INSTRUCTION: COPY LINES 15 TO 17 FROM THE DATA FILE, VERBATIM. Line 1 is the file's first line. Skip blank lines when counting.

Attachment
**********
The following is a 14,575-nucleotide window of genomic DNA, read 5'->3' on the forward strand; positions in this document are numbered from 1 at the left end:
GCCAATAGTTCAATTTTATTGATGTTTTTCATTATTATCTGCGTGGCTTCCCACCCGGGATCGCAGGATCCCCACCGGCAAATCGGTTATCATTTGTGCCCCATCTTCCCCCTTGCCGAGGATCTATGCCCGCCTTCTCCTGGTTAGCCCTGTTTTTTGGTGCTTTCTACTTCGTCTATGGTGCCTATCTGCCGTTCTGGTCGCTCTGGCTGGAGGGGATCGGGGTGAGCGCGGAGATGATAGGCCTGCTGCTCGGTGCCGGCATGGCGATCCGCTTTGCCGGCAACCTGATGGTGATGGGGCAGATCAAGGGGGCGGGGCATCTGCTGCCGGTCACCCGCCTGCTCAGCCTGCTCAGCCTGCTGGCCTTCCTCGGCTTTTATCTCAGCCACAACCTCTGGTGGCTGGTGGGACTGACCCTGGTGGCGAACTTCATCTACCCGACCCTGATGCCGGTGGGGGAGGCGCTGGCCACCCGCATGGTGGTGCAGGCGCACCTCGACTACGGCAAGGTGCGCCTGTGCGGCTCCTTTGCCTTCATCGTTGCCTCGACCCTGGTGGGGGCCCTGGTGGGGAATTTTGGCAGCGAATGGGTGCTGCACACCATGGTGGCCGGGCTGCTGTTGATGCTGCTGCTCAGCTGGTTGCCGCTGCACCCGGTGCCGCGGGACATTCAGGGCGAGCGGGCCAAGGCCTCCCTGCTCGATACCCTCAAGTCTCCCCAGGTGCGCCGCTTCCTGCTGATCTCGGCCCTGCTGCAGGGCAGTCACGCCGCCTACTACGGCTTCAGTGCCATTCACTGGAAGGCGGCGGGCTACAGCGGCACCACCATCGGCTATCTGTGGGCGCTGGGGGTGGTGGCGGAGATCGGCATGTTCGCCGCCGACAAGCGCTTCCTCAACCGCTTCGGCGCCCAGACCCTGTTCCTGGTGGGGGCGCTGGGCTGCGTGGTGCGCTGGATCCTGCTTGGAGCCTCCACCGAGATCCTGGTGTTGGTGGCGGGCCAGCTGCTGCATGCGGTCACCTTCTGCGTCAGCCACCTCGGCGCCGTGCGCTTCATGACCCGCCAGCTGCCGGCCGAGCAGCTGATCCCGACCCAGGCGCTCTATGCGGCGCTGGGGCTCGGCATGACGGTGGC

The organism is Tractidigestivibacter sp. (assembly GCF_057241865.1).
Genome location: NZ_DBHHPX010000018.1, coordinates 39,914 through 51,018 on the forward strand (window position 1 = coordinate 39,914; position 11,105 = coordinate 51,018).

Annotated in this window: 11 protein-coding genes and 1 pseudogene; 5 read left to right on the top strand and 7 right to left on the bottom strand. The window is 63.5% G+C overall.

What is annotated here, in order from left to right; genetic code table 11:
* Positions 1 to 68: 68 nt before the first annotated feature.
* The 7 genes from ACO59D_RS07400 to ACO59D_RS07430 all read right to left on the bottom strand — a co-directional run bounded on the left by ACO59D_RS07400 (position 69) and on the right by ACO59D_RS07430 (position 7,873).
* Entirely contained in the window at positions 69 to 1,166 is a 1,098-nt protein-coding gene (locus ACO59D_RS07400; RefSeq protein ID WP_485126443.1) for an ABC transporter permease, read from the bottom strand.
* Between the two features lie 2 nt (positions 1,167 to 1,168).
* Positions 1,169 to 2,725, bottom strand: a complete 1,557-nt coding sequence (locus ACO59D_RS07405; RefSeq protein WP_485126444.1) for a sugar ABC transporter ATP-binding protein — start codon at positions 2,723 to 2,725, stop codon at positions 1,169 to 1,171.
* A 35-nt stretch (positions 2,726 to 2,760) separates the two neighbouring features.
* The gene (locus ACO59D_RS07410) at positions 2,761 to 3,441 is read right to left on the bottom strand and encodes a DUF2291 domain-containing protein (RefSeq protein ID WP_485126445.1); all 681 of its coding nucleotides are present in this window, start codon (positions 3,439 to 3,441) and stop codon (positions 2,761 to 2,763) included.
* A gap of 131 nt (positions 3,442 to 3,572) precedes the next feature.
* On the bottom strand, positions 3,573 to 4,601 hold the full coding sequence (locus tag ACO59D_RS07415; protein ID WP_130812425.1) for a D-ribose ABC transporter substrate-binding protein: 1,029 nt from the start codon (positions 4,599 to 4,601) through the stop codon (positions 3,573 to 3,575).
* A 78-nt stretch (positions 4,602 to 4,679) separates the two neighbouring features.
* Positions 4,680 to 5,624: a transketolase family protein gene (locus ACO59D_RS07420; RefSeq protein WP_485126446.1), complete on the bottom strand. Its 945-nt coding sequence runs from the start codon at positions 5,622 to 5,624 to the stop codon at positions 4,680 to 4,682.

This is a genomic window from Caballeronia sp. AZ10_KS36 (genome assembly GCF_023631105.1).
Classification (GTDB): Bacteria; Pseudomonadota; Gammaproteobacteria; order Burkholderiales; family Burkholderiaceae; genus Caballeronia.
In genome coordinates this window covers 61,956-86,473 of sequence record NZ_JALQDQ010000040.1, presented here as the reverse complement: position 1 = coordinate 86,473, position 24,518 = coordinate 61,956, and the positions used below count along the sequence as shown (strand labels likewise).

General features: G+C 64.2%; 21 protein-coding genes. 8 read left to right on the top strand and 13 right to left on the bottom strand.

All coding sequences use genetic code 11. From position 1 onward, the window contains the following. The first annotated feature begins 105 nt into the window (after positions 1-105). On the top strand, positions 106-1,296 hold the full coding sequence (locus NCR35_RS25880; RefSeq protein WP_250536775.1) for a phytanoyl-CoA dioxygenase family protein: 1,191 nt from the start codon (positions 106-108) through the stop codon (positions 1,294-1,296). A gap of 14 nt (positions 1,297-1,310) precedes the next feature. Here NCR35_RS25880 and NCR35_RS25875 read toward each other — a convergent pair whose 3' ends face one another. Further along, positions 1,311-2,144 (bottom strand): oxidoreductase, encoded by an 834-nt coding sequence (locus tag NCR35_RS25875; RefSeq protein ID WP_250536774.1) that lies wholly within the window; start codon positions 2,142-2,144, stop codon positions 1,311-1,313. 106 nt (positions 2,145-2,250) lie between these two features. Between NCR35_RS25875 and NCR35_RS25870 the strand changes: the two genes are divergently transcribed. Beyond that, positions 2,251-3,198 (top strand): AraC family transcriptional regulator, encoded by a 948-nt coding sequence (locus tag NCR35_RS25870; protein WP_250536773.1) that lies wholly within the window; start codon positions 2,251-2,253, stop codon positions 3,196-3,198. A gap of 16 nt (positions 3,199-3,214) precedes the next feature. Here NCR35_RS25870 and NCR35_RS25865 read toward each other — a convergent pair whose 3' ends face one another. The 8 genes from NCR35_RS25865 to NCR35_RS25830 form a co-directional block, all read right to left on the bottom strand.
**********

* On the bottom strand, positions 3,573 to 4,601 hold the full coding sequence (locus tag ACO59D_RS07415; protein ID WP_130812425.1) for a D-ribose ABC transporter substrate-binding protein: 1,029 nt from the start codon (positions 4,599 to 4,601) through the stop codon (positions 3,573 to 3,575).
* A 78-nt stretch (positions 4,602 to 4,679) separates the two neighbouring features.
* Positions 4,680 to 5,624: a transketolase family protein gene (locus ACO59D_RS07420; RefSeq protein WP_485126446.1), complete on the bottom strand. Its 945-nt coding sequence runs from the start codon at positions 5,622 to 5,624 to the stop codon at positions 4,680 to 4,682.